“Having acknowledged that a man must master his circumstances or otherwise be mastered by them, the Count thought it worth considering how one was most likely to achieve this aim when one had been sentenced to a life of confinement.” — A Gentleman in Moscow: A Novel by Amor Towles
“. . . reading literary fiction helps people develop empathy, theory of mind, and critical thinking” according to neuroscience research. That’s good, because I am doing a lot of reading, a mix of fiction and non-fiction. Currently many bestsellers and best-reads are set during the early 1900’s and the world wars. Are we now far enough removed from that time to learn from it?
A recent non-fiction read, No Ordinary Men, chronicles the strength and bravery of Nazi resisters and then notes that later, fellow countrymen denounced them as traitors denying the horrors in their own neighborhoods. Sometimes the truth is too raw. Sometimes the truth is easier to swallow if set in fiction. Fiction allows the reader to distance herself while processing the information.
Several months into the COVID-19 pandemic, it occurred to me to revisit A Gentleman in Moscow by Amor Towles. Let me be clear, though; I do not minimize the reality of true oppression as experienced by too many people in too many situations to name. But I think we can learn from those who have lived through trying times. A Gentleman in Moscow is fiction bearing truths.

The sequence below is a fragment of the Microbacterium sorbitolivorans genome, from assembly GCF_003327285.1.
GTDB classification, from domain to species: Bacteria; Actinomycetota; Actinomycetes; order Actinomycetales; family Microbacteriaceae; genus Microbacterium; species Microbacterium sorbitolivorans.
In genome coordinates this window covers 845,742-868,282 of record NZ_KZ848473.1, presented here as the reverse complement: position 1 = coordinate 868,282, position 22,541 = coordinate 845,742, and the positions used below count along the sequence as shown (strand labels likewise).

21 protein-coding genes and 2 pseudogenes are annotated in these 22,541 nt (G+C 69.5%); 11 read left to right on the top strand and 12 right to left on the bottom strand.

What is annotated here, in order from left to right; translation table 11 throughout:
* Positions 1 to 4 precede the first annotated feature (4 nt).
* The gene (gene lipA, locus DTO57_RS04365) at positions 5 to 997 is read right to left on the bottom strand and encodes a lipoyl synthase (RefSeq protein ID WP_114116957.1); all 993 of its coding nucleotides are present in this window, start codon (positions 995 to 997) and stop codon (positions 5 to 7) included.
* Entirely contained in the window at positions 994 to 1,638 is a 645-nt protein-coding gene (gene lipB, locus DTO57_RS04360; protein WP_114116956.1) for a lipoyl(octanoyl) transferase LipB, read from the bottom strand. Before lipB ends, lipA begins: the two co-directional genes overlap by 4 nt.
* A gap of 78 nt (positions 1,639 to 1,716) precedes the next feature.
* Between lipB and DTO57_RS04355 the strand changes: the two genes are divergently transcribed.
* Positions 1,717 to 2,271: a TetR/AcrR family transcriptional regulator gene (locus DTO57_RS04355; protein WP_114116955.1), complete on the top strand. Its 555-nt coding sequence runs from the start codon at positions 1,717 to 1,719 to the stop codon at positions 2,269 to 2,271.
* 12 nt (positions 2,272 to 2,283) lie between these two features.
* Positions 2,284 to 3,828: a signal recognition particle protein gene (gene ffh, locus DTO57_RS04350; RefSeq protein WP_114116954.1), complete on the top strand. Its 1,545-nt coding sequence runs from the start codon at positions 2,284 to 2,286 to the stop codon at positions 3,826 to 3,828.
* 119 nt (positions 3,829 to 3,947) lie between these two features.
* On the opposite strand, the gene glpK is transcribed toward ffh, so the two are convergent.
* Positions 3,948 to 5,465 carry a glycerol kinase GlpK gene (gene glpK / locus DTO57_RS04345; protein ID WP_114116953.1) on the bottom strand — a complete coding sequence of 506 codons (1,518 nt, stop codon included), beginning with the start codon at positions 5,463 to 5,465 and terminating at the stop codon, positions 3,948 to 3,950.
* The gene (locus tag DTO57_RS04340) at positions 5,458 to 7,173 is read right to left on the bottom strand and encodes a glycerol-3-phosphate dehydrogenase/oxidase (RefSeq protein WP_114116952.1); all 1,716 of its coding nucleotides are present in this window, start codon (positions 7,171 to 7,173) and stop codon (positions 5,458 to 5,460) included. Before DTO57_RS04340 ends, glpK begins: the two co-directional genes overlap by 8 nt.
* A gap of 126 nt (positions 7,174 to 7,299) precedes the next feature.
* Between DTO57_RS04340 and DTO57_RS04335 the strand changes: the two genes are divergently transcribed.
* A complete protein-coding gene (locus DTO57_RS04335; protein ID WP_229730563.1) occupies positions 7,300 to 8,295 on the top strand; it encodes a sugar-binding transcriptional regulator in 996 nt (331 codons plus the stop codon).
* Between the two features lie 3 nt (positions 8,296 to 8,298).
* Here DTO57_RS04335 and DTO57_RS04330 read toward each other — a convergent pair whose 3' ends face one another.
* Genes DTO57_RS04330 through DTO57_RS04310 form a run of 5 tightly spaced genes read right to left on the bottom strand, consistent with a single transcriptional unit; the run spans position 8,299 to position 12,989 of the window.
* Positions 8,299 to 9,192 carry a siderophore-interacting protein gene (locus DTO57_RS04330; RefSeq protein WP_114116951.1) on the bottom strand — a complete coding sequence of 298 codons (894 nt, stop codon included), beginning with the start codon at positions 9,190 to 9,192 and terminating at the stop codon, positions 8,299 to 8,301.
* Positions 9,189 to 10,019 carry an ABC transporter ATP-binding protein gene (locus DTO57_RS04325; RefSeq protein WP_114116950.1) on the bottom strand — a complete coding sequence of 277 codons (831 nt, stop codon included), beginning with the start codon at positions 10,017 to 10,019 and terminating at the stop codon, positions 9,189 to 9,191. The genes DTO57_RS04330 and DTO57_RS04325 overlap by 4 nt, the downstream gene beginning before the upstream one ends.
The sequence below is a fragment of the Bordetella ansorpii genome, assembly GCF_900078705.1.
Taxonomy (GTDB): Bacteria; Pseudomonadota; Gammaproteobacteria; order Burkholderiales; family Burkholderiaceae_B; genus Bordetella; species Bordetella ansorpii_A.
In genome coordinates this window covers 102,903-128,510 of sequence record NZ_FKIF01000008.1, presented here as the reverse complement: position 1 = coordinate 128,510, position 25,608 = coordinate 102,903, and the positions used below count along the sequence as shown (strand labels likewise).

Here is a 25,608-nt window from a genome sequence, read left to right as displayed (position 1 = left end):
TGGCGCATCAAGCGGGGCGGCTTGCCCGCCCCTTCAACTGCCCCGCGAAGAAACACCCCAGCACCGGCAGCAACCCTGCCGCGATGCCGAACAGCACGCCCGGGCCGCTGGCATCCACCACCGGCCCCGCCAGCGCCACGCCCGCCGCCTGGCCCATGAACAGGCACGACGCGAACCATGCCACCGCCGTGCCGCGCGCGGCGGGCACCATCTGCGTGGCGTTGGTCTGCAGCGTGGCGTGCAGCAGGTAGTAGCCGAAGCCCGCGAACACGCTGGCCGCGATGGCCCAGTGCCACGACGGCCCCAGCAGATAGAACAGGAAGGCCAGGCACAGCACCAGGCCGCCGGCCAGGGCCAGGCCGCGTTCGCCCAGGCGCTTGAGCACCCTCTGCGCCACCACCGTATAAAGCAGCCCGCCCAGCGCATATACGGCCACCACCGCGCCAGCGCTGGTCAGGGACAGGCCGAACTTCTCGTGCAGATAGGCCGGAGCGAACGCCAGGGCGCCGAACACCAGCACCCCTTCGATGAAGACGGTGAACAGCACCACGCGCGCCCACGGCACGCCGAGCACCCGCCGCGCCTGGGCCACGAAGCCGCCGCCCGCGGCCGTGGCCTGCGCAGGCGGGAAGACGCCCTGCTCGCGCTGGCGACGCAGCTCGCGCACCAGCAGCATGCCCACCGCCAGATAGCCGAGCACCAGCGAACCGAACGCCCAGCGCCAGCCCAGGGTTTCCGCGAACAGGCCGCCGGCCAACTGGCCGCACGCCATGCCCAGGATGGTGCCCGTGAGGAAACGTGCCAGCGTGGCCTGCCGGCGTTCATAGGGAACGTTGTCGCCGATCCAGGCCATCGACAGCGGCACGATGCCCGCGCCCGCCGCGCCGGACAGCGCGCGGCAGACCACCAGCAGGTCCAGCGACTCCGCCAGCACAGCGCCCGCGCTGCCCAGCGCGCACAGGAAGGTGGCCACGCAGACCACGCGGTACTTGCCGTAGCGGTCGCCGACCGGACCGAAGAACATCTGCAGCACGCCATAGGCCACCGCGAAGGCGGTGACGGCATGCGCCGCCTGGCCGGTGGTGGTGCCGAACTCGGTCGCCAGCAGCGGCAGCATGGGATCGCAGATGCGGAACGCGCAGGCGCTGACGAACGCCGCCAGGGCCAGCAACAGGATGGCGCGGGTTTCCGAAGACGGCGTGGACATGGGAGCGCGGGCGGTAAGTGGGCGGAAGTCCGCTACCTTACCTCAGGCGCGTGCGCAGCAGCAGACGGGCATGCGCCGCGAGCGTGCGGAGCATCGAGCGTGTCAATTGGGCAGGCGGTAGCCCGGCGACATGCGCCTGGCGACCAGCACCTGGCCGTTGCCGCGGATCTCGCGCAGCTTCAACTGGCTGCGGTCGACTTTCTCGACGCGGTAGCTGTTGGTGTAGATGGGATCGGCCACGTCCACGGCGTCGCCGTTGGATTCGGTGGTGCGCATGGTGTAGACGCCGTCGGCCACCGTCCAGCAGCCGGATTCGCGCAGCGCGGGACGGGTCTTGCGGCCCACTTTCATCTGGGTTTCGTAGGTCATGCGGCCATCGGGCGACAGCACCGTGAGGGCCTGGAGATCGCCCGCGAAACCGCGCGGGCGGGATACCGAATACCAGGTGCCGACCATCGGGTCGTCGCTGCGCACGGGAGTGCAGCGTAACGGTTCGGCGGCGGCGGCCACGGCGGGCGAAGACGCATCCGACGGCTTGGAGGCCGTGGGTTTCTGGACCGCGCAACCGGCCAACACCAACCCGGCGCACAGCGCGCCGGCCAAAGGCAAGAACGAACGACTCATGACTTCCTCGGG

How do we conduct ourselves when “sentenced to a life of confinement,” social, political, or currently medical? It would be easy to discount the life of Count Rostov as fictional but for the lives of Dietrich Bonhoeffer and Hans von Dohnanyi who conducted themselves with integrity through a time of hell on earth.
What we face now is how to live our highest ideals during a time of restrictions that we Baby Boomers have never had to face. It is a time to define those ideals, to live out those ideals. The characters in both of these books made mistakes. But they acknowledged them, learned from them, and became even more remarkable people. Reading inspires me to use this pandemic to become more fully human.